Maybe it was all that time spent as an editor, but even after seven years as a full-time writer, I still need reminding that writing—the actual writing of new words, one new word after the other—is its own thing. Starkly, fundamentally different in every way from everything else under the "writing" umbrella: cutting and pasting with abandon, polishing, re-reading for flow, thinking about what isn't working about a chapter while on the subway, tearing up a finished chapter into chunks and re-outlining it, etc.
Maybe it was Hemingway who said, "the only kind of writing is rewriting." Wrong. Writing is only mostly rewriting. You still actually have to write fresh stuff in the first place at some point. A small part of the time, you're in your chair generating fresh material. Though it represents possibly the smallest part of the entire process, it's the blank-page work that's the heaviest lift. Writing's a beast, and it calls for an entirely different creative mindset if you expect results.
(To be clear, plenty of words get added as a natural part of the revision process, but this definitely doesn't feel the same as putting fresh new words down one after the other, inching slowly into that scary white part of the page at the bottom.)
Once I've got a pile of raw material, I'm in my comfort zone. Well, it's not comfortable, but text, I can wrangle. Since I spend 75% of my time rewriting—maybe a lot more—facing that void of white space with nothing but a keyboard always feels like being asked to take a cold plunge.
Of course, you have to not only take the plunge but stay in that water for as long as you can. The Most Dangerous Writing App, which I've mentioned before, helps: keep typing for the duration or lose your work. Likewise, accountability tools like Focusmate help. The stranger on the screen seems to be typing away happily—why aren't I?
However: no tool works perfectly. There is always a part of the brain saying, "Uh oh, wrong turn, that was dumb, enough for now." Call it the camera operator.
From the director's commentary on Midnight Cowboy, I learned that the ending might have been subtly—but powerfuly—different had it not been for a rogue camera operator. (Spoiler alert.)
In the final scene, protagonist Joe Buck (Jon Voight) is on a bus to Florida after failing as a male prostitute in New York City. Next to him, his new friend Ratso Rizzo (Dustin Hoffman) is in very poor health thanks to years of hard times in the city. They hope the warm weather and easy living in Miami will help Ratso recover. However, the film ends with a bleak shot through the bus window as Joe realizes his friend has passed away en route to salvation.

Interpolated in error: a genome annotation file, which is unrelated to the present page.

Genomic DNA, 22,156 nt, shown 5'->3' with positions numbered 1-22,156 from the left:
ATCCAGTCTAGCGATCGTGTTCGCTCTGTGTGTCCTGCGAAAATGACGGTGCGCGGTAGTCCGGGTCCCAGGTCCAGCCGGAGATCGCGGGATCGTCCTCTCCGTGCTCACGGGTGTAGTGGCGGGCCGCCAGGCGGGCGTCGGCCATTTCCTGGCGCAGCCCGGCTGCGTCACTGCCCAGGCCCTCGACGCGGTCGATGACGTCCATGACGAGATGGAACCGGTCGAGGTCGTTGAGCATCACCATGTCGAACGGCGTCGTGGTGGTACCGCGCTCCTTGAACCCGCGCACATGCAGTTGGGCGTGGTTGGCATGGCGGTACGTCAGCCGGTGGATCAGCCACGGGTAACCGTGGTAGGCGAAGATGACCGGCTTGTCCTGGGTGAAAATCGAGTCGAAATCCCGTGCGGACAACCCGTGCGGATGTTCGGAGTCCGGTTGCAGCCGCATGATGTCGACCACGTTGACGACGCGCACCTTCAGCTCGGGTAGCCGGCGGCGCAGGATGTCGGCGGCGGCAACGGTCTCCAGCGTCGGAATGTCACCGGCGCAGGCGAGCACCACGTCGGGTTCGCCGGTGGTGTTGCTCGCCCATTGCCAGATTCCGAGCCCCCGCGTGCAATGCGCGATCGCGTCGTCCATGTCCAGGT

On the first take, director John Schlesinger recalled, it started to rain just as Voight started crying. The little droplets falling on the bus window mirrored the tears on Voight's face—it was one of those serendipitous creative miracles you could never plan. Or repeat.
That's when the camera operator decided to stop rolling.
Normally, the operator rolls film until the director says "cut." However, this was a small-budget film at the end of its shoot. In the camera guy's mind, he was saving a few feet of film—expensive stuff—so they'd have enough left for when the weather cleared up.
Decades later, there was still rage and frustration in Schlesinger's voice as he recalled the loss of that moment on the director's commentary track. He must have been incandescent at the time—in fact, he said in the commentary that he'd gotten the camera guy blacklisted from the industry.
When you're writing, you're director and camera operator. When the urge to cut, to stop generating new text, rises up like the urge to sneeze, don't listen to it, but don't ignore it either. It's a clear sign that something interesting is on its way. Your subconscious is getting antsy about what it's about to reveal. Don't let up. Keep rolling.
It takes extraordinary commitment to stay in the groove. Take the hospital explosion in The Dark Knight. (Again, spoiler alert.)
As you might imagine, blowing up a derelict hospital is something you can only do once. Luckily, when the pyrotechnics fizzled halfway through the explosion sequence, Heath Ledger didn't break character for an instant. He reacted exactly as his character, the Joker, would, whacking the prop detonator several times to see if that helped. Luckily, the detonations resumed. Today, most people assume this wonderfully authentic moment was scripted.
Can you imagine if Ledger had looked off-camera and asked Nolan what to do when the explosions stopped? Or if he'd just cursed in frustration in his normal voice? The shot would have been ruined. Then what? Rebuild the whole hospital for take two?
Interrupting the flow of new words can have similarly irreversible effects. Once derailed, you can't rebuild a train of thought either. Whatever strange alchemy occurs in the mind when we're articulating something new, there is no question that we risk losing an insight forever if we step away from the desk for a cup of coffee midway through.
If you're writing, keep writing. Never interrupt yourself if you're on a roll. The sudden, almost irresistable urge to interrupt your flow is a positive indicator that something special is just around the bend. Keep rolling.